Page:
I've done home projects every year, but this one is one I dread.  Not the sanding, dust, staining and polying per se... More like, I gotta move all that furniture, wait for stuff to dry, figure out the traffic logistics while stuff is drying that will allow animals to get to where they need to go...  It would almost make sense to do 1/2 of the LR and 1/2 of the DR, and then switch to the other halves.  Not sure how the overlap areas would look, though.
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jonzr
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« Reply #6 on: Nov 21, 2008 at 14:45 »

I can't imagine refinishing while still living there.  My only time was before we moved into a house, or maybe after but the rooms were empty.
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aj_law
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« Reply #7 on: Nov 21, 2008 at 16:18 »

We have hardwoods which, when we bought in 2000, were OK, but now...  The poly's peeling up, and the dog is hard on the floors.  The LR and DR need redone badly.  Most of the upstairs is OK (pulled up carpet in my den, floors look good; hallways have runners; BRs might need redone sometime).

I've done home projects every year, but this one is one I dread.  Not the sanding, dust, staining and polying per se... More like, I gotta move all that furniture, wait for stuff to dry, figure out the traffic logistics while stuff is drying that will allow animals to get to where they need to go...  It would almost make sense to do 1/2 of the LR and 1/2 of the DR, and then switch to the other halves.  Not sure how the overlap areas would look, though.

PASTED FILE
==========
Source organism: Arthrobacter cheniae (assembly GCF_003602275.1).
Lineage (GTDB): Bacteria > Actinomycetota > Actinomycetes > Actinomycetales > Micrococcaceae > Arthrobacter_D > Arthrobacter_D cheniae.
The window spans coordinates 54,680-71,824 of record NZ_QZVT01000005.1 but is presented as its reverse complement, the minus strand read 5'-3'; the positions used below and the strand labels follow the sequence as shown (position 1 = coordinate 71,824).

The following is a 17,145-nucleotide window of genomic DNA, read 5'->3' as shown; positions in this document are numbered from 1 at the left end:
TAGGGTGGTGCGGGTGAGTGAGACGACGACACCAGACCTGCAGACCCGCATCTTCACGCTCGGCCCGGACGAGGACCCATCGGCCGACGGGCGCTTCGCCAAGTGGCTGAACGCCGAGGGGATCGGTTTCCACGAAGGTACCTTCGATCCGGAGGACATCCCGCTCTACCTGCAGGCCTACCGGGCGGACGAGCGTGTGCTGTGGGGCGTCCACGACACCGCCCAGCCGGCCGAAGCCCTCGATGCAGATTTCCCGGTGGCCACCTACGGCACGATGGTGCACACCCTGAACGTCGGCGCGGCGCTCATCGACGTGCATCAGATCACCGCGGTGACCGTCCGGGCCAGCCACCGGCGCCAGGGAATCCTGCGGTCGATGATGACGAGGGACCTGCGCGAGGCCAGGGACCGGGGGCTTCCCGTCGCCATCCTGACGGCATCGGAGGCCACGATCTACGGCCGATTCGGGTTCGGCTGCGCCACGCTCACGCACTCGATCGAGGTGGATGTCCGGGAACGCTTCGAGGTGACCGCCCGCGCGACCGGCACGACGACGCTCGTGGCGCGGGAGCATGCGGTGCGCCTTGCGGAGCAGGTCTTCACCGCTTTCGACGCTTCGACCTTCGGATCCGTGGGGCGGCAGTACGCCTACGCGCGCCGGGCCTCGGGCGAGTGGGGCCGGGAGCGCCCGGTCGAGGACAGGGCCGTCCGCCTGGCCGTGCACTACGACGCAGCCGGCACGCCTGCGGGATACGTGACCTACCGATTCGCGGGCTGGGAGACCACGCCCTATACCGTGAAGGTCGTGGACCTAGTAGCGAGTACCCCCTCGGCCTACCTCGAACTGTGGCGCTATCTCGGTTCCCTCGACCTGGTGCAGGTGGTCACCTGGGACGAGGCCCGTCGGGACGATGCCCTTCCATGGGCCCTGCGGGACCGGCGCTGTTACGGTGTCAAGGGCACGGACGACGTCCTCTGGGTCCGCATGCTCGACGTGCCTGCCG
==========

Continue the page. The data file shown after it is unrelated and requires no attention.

Consider a polyacrylic instead of polyurethane.  It has more of a matte finish (even though it's called "glossy") as opposed to the typical high gloss, glassy look of polyurethane, but it dries in a coupla hours.  Supposedly, it's more durable too.

That's what we did in the LR to make it look nicey nice for listing.  Easy.  Quick.  3 coats.  1 day.  OK for foot traffic in a few hours, IIRC and furniture was back in the room within 24 hours.
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Big Virgil
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« Reply #8 on: Nov 24, 2008 at 08:26 »

I have absolutely nothing to offer on selection or installation.

If most of the house/upstairs is carpet, it might look funky, in a selling situation, if one room is hard wood/laminate and every thing else is carpet.

Just trying to complicate the issue!!!!!
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otismalibu
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« Reply #9 on: Nov 24, 2008 at 08:48 »

Quote
If most of the house/upstairs is carpet, it might look funky, in a selling situation, if one room is hard wood/laminate and every thing else is carpet.

The foyer downstairs is hardwood and the split staircase is as well. There are still two other bedrooms plus the master upstairs, so I think we can spare one. It will always be the office / Dr. J. room, so I like the hardwood look.

And...there's an unfinished basement. So if some breeders want to buy it, they can build a pen below.

I didn't realize they make a laminate cutter. I was thinking I'd have to run down to the garage each time I wanted to make a cut. Hopefully, I can rent one of those deals. I'll be hitting up my neighbor for all the tools necessary.